It’s not you, it’s your skin
You can talk all you want about some people having worse hygiene, or worse diets, or even worse health than others and that being the cause(s) of their acne. But why do some people get away with eating crap and never break out while others break out even on a diet of pure alfalfa pellets?
Well, one of the reasons may lie in your skin itself and how it reacts to hormones. Is this “simple” genetic factor the reason you have acne?
If you’ve been keeping up with me, you know that androgen hormones are largely responsible for acne: they tell our skin to make more sebum, and to make it stickier. They also encourage the build up of dead skin cells by increasing new cell formation but inhibit the sloughing of dead cells. Finally, they increase inflammation, which is why our acne gets so painful, huge and red and takes so frickin’ long to heal.
How are these hormones doing this to our face? Well, our skin contains androgen receptors that can receive any type of androgen, such as the common one testosterone. Turns out testosterone can be metabolized by 5α-reductase (an enzyme) into a much more potent androgen, 5α-dihydrotestosterone (DHT). Both testosterone and DHT can bind to an androgen receptor (AR), but DHT has a ten-fold higher affinity to an AR compared to testosterone.
The minute an androgen binds to an AR is the minute we start experiencing the effects mentioned above. As if things weren’t bad enough, it turns out that having a lot of DHT activity and androgen-AR interaction also suppresses wound healing and increases inflammation.
examples of genetic differences
Well guess what?
There are a lot of genetic factors at play here. And there are a HUGE amout of variables for genetics to influence. For example, there are 3 (three!) different types of 5α-reductase and they all act a little differently. Genetics plays a role in determining how much of each enzyme type a person has and how sensitive to each one a person is.
Another example: androgens aren’t just talking to the ARs and vice versa. Both the hormones and their receptors have the ability to be influenced by any number of enzymes and other hormones, which will change their behavior slightly. For example, there is another hormone called insulin-like growth factor-1 (IGF-1) (which, incidentally, dairy is FULL of, and which is why dairy is contraindicated for acne) that can talk to androgens and affect the behavior of ARs. These secondary “cross talk” interactions are not well understood and can also be influenced to a huge degree by genetics. For example – do the androgens in your body speak IGF-1 fluently? Then you are more prone to acne than someone whose androgens get less “cross talk” from IGF-1.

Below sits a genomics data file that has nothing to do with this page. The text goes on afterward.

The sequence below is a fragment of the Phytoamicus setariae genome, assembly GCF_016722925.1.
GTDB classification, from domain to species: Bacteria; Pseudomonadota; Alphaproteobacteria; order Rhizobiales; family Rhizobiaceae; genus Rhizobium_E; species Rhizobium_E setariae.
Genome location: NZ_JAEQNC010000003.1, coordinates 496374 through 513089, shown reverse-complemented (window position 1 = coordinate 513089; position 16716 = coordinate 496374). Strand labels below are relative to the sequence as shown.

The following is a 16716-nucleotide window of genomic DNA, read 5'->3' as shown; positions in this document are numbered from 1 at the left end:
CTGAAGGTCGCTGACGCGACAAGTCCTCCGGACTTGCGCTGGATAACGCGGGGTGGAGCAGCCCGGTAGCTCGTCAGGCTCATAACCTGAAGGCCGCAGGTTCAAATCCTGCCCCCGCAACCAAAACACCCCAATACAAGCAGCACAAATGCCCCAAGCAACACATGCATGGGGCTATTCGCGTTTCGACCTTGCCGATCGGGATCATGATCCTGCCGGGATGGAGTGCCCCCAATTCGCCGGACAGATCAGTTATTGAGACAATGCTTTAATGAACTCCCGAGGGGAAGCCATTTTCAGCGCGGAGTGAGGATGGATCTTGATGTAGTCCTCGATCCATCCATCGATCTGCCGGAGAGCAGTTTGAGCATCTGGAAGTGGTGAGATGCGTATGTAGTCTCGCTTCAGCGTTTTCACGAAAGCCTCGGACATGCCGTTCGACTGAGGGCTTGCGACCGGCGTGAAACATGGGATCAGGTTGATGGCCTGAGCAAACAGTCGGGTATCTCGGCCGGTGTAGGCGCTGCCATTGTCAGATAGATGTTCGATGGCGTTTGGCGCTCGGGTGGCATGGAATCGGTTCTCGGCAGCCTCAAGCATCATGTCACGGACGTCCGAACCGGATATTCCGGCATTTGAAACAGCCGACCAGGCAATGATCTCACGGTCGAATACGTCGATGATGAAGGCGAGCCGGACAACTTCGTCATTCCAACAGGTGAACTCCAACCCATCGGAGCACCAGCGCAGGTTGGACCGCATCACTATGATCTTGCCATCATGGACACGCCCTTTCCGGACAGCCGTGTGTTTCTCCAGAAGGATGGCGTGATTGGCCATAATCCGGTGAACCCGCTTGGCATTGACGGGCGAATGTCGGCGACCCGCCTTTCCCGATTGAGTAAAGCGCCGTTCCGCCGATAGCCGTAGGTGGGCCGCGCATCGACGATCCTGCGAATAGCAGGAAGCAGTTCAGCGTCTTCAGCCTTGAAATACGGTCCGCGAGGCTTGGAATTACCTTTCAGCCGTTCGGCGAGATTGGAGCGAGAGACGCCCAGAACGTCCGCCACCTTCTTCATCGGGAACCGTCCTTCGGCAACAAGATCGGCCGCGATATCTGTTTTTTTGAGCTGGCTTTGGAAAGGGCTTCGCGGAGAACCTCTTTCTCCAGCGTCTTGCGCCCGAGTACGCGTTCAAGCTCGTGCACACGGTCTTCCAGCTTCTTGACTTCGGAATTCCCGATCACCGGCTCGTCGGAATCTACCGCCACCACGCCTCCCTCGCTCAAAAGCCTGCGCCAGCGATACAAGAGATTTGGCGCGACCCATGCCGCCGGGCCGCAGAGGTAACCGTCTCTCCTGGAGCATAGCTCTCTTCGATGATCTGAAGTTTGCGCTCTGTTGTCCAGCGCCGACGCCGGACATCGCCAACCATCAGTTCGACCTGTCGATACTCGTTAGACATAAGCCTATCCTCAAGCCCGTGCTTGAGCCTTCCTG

Yet another example: some people have genetically more sensitive ARs, which receive androgens a lot more easily and eagerly, causing more acne.
Some people have more ARs in their skin period, increasing the activity of androgens on the skin.
A 5α-reductase II deficiency is also inherited. It causes lower DHT levels. These people have a much reduced chance of acne, because their receptors aren’t being bombarded with super androgens as frequently as us acne-prone people’s receptors (curse them!) are.
confused? just read this last bit
To put it simply, acne causing hormones behave differently in different people. Some people have a perfect storm where hormones, hormone receptors and enzymes in the skin all conspire to create the perfect conditions for acne. Some people have skin that, simply for reasons of chance and genetics, does not lend itself to encouraging and increasing the behavior of androgens.
Metaphorically speaking, we all have androgen/AR parties going on on our faces at all times. Some of us got stuck with the frat house rager, while others are having barely-there, civilized dinner
All of this androgen and AR activity and enzyme activity sucks and is super complex. But it has nothing to do with us, our food, our hygiene, our beauty inside or out, or our current state of health. It simply has to do with genetics.
Just FYI. Sometimes, it’s not your fault. 🙂
This does have interesting implications for healing acne though, although messing with hormones is usually, well, really messy and generally discouraged. Preliminary testing shows moderate success, especially with blocking/disabling androgen RECEPTORS, less so with blocking/disabling androgens. Greater success has occured with topical experimental trials than with internally “medicating.”
Well, that’s your daily Experimental Dermatology paper regurgitation!
Signing off for now and as always, sending you LOTS of bliss and beauty,